captain, n., an officer commanding a ship, the naval rank below admiral, 1554. In earlier use to mean a chief or leader, a military commander, c.1380. From the Latin capitaneus, headman, chief, via Old French, ultimately from Latin caput, head.

caravel, n., a type of sailing ship, applied to various types at different times, usually a small, light ship, 1527. The form carvel was in earlier use, 1462. From the Italian caravella, via the French, which is probably a diminutive of the Spanish caraba, which is from Greek via Latin.

close-hauled, adj., sailing as much into the wind as possible, close to the wind, 1769.

cockpit, n., the aft portion of the lowest deck of a ship, normally the quarters of junior officers, in battle used as a surgery, 1706.

corvette, n., a small, single-decked warship, 1636. Later applied to a small, anti-submarine warship, 1940. From the French, ultimately from the Latin corbita, a slow sailing ship, corbis being a basket.

crow’s nest, n., a barrel or similar box affixed to a masthead as a shelter for a look-out, usually used on a whaler.

dandyfunk, n., hard tack soaked in water and baked with fat and molasses, 1883.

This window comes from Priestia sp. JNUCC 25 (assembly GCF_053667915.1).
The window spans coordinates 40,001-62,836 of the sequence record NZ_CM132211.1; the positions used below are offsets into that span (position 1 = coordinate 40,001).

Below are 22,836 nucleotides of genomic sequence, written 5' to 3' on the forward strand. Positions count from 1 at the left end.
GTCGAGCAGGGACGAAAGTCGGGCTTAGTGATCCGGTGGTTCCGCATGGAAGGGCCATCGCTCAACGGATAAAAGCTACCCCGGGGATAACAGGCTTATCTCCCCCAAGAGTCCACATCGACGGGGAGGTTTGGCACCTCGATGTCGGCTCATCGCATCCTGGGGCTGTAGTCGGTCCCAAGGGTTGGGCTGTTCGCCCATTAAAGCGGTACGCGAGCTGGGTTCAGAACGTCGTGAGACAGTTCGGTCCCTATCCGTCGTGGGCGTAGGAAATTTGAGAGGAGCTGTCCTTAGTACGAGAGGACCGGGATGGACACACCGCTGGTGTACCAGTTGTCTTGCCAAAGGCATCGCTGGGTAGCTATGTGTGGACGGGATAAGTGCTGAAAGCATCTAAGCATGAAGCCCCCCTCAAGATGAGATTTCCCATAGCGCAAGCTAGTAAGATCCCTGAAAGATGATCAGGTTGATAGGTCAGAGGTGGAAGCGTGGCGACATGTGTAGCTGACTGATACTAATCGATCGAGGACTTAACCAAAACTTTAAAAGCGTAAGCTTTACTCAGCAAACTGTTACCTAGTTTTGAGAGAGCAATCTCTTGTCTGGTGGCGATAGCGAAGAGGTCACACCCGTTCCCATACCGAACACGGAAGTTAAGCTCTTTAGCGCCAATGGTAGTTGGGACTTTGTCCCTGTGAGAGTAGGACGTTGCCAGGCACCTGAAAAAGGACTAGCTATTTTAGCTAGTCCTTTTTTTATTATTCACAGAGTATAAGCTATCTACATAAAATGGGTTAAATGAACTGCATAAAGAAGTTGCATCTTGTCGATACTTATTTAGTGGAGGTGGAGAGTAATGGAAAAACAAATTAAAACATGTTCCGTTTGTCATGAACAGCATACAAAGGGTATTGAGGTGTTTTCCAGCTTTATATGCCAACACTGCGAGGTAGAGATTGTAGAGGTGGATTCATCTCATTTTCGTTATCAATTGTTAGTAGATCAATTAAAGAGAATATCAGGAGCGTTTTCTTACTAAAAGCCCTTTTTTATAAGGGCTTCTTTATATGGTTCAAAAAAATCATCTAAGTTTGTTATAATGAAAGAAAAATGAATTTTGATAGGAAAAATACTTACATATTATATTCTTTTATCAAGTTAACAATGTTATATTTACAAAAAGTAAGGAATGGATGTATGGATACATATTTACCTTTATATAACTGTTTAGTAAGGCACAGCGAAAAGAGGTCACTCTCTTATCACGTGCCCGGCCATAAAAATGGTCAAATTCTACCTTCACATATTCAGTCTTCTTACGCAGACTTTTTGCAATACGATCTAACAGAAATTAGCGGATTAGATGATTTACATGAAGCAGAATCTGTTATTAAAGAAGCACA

deck, n., a covering for a ship that also serves as a floor for the spaces above, 1513. Originally, the term referred to the covering, later shifting to the floor. Probably from the Middle-Dutch dec, covering or roof.

dog-watch, n., one of two abbreviated watches, from 4 p.m. to 6 p.m. and 6 p.m. to 8 p.m., 1700. By creating seven watches instead of six, the watches shift each night. From a reference to the brief, light sleep of a dog. In Patrick O’Brian’s nautical novels it is punned that dog-watches are so called because they are curtailed.

England expects that every man will do his duty, c.phr., message sent to his fleet by Nelson just prior to the Battle of Trafalgar. Nelson originally penned, "England confides that..." but confides was not in the signal book and so the phrase was changed to make it easier to send by signal flag.

ensign, n., 1. a flag flown from a naval vessel, c.1400. 2. a naval officer of the lowest rank, originally a soldier who served as standard bearer. From the French, corresponding to insignia.

Fanny Adams, n., sailor slang for canned meat, 1889. From the name of a woman murdered in 1867.

fighting top, n., platform around the mast of a warship used by marines and sailors to fire down on opposing ships, 1896.

first rate, adj., describing the most powerful warships, the Royal Navy categorized ships into six rates according to the number of guns carried on board. Also second rate, third rate, etc.

forecastle, n., a raised deck in the bow of a warship, used as height to dominate opposing ships, as if it were a castle. Often spelled fo’c’sle to reflect the nautical pronunciation.

frigate, n., a warship rated just below a ship of the line, 1630. In earlier use to refer to a light, fast vessel. The etymology is unknown.

(to be continued next week)